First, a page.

The Protocol for Broker Recruiting (“Protocol”) allows for reciprocal poaching of brokers. More specifically, if a broker leaves one Protocol firm for another Protocol firm, the broker can a) take certain account information (client names, addresses, telephone numbers, e-mail addresses, and account title information) to his/her new firm and b) solicit the clients he/she serviced at his/her former firm. Naturally then, the Protocol’s requirements conflict with confidentiality and restrictive covenant provisions that are commonly found in broker employment agreements and firm policies. 

When the Protocol began gaining traction in 2008 and 2009 (the Protocol was started by four firms in 2004), several firms were either unaware of, or unconcerned about, the Protocol’s impact on its restrictive covenant and confidentiality agreements. The need to allow “free broker movement”, argued Protocol loyalists, created a more healthy market place and should trump a firm’s right/ability to protect its legitimate business interests, client relationships and confidential information. Although less mentioned, the Protocol was also clearly designed to reduce the amount of litigation in the financial services industry.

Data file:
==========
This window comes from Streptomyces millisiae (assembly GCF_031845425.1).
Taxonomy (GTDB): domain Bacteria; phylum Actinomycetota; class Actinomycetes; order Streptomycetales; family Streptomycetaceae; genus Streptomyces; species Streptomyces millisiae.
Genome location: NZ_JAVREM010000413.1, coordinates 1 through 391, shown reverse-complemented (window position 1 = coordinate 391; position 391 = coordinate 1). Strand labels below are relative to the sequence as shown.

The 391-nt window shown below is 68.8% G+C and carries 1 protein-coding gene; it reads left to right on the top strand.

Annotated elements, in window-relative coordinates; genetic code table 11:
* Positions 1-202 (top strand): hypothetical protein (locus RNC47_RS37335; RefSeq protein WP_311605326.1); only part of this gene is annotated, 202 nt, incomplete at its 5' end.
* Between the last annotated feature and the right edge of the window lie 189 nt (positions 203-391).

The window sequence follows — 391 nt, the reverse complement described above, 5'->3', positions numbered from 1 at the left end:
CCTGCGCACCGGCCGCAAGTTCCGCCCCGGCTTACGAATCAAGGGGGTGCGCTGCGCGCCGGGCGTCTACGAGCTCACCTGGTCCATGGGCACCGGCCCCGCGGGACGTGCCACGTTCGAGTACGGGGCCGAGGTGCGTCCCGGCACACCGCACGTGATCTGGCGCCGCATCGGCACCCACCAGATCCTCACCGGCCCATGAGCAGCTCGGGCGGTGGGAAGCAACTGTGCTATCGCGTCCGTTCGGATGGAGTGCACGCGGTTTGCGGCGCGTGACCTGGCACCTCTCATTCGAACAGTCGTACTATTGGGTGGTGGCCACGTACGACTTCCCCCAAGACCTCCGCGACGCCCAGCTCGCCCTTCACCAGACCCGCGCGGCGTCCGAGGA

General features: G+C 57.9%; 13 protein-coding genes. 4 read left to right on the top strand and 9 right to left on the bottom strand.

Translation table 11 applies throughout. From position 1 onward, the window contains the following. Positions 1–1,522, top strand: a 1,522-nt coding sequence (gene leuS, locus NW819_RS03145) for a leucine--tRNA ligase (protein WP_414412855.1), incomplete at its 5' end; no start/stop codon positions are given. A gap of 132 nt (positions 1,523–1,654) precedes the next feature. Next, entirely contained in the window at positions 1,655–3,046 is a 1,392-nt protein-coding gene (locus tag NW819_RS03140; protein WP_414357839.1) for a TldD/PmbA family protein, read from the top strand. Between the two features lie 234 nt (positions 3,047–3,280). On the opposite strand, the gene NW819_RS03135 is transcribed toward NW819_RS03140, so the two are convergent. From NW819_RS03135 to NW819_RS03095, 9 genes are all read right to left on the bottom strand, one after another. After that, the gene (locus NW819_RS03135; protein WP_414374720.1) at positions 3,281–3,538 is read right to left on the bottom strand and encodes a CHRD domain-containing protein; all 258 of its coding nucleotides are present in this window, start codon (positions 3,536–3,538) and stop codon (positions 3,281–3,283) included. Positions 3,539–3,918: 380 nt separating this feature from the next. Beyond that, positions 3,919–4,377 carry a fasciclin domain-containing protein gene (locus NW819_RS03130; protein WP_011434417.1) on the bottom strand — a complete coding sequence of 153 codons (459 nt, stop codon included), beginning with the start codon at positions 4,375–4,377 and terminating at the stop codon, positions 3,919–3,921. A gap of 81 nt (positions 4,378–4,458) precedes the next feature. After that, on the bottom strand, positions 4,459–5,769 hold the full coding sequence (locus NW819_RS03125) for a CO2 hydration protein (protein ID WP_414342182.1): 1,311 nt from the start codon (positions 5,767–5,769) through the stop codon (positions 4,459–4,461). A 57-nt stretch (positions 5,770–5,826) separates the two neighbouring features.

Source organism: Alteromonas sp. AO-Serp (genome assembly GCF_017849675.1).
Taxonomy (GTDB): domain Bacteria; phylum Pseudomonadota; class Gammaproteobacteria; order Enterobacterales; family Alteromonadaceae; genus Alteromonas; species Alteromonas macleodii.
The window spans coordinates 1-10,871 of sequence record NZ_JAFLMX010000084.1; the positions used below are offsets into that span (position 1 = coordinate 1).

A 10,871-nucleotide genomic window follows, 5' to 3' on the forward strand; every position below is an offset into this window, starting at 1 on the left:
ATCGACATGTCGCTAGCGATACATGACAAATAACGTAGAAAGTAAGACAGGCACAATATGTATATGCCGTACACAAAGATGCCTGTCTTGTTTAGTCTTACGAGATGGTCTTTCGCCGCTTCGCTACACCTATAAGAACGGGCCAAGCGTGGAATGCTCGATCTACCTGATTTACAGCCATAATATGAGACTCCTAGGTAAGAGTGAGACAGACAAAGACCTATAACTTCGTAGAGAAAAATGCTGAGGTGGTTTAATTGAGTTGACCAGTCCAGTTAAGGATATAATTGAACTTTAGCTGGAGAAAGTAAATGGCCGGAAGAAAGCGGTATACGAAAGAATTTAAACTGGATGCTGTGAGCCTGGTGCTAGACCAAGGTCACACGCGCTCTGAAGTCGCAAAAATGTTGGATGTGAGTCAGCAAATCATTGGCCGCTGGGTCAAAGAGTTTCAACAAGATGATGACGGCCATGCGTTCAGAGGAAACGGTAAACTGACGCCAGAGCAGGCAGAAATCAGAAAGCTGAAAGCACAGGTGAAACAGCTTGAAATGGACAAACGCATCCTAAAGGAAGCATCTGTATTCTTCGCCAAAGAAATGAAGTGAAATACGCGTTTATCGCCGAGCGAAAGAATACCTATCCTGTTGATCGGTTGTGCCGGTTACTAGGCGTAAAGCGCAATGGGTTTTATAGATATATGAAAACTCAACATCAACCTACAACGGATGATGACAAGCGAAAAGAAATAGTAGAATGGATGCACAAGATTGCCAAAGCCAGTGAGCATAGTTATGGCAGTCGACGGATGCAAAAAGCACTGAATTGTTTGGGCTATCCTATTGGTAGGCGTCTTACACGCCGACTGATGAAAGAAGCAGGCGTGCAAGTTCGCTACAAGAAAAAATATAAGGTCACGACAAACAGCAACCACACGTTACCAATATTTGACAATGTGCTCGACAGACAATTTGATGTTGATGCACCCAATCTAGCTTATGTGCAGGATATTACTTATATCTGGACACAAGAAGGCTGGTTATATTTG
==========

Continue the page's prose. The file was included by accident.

Over the last nine years, the Protocol’s membership has grown to the point that, currently, approximately 1,300 firms are signatories to the Protocol. However, in the last two months, two significant signatories, UBS Financial Services and Morgan Stanley, withdrew from the Protocol and, in doing so, made clear that they now intend to enforce restrictive covenant and confidentiality provisions. In other words, Morgan Stanley and UBS brokers will no longer be allowed to take customer information with them when they leave Morgan Stanley or UBS. Nor will UBS and Morgan Stanley brokers be allowed to ignore any non-compete or non-solicit obligations found in their Morgan Stanley/UBS agreements. Morgan Stanley’s and UBS’s movement away from the Protocol is significant because both firms have championed the Protocol for nearly 12 years, and UBS was one of the four founding members of the Protocol. Obviously, it remains to be seen whether UBS and Morgan Stanley’s departure from the Protocol will lead to additional signatories withdrawing from the Protocol. We will continue to monitor this situation and provide updates on this blog with respect to new developments regarding the Protocol and/or enforcement of restrictive covenants and confidentiality provisions in the financial services industry.